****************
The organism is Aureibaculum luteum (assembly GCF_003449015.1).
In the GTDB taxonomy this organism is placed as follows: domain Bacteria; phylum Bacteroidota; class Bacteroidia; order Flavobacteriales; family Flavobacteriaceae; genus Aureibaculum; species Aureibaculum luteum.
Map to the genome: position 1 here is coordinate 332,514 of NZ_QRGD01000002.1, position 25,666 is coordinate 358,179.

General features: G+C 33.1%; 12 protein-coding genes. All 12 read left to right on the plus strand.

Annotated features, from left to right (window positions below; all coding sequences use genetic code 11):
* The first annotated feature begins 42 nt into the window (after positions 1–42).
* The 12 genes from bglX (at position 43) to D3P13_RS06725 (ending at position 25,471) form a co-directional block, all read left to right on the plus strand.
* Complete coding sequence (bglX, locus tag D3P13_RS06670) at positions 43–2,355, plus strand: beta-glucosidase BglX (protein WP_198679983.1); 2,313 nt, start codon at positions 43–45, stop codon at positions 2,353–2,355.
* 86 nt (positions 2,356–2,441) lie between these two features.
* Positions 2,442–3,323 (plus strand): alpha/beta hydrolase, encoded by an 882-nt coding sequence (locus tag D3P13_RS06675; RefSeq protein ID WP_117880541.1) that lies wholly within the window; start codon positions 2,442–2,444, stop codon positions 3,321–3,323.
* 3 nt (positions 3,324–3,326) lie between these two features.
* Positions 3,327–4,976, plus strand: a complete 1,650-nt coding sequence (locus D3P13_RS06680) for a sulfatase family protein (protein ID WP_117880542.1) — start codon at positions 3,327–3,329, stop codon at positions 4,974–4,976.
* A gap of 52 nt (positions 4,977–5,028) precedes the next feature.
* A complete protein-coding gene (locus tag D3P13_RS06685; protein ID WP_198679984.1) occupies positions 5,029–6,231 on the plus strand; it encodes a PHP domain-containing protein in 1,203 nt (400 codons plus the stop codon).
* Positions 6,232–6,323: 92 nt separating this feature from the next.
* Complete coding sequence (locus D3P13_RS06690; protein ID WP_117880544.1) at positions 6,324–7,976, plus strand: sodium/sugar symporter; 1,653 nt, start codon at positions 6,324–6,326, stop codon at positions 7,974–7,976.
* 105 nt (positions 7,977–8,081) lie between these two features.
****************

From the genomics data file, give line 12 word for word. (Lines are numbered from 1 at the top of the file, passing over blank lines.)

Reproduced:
* Positions 3,327–4,976, plus strand: a complete 1,650-nt coding sequence (locus D3P13_RS06680) for a sulfatase family protein (protein ID WP_117880542.1) — start codon at positions 3,327–3,329, stop codon at positions 4,974–4,976.